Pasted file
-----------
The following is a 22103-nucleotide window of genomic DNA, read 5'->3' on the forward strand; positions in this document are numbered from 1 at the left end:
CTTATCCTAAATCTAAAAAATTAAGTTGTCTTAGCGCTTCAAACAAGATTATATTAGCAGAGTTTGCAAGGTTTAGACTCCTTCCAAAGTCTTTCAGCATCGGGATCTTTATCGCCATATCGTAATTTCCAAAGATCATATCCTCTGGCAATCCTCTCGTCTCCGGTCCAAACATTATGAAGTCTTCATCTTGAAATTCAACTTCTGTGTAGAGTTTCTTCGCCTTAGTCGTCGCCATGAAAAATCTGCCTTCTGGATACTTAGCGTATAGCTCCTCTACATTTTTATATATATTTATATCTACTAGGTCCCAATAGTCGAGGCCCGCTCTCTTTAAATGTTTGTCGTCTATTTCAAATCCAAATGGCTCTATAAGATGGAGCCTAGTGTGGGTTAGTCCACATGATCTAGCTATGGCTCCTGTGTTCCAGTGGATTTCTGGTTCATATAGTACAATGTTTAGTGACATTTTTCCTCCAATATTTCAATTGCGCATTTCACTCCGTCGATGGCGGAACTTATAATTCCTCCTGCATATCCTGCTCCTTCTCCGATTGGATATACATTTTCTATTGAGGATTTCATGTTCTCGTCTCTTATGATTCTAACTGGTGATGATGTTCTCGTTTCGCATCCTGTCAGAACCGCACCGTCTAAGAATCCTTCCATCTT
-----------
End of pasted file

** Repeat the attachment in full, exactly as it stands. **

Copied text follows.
The following is a 22103-nucleotide window of genomic DNA, read 5'->3' on the forward strand; positions in this document are numbered from 1 at the left end:
CTTATCCTAAATCTAAAAAATTAAGTTGTCTTAGCGCTTCAAACAAGATTATATTAGCAGAGTTTGCAAGGTTTAGACTCCTTCCAAAGTCTTTCAGCATCGGGATCTTTATCGCCATATCGTAATTTCCAAAGATCATATCCTCTGGCAATCCTCTCGTCTCCGGTCCAAACATTATGAAGTCTTCATCTTGAAATTCAACTTCTGTGTAGAGTTTCTTCGCCTTAGTCGTCGCCATGAAAAATCTGCCTTCTGGATACTTAGCGTATAGCTCCTCTACATTTTTATATATATTTATATCTACTAGGTCCCAATAGTCGAGGCCCGCTCTCTTTAAATGTTTGTCGTCTATTTCAAATCCAAATGGCTCTATAAGATGGAGCCTAGTGTGGGTTAGTCCACATGATCTAGCTATGGCTCCTGTGTTCCAGTGGATTTCTGGTTCATATAGTACAATGTTTAGTGACATTTTTCCTCCAATATTTCAATTGCGCATTTCACTCCGTCGATGGCGGAACTTATAATTCCTCCTGCATATCCTGCTCCTTCTCCGATTGGATATACATTTTCTATTGAGGATTTCATGTTCTCGTCTCTTATGATTCTAACTGGTGATGATGTTCTCGTTTCGCATCCTGTCAGAACCGCACCGTCTAAGAATCCTTCCATCTT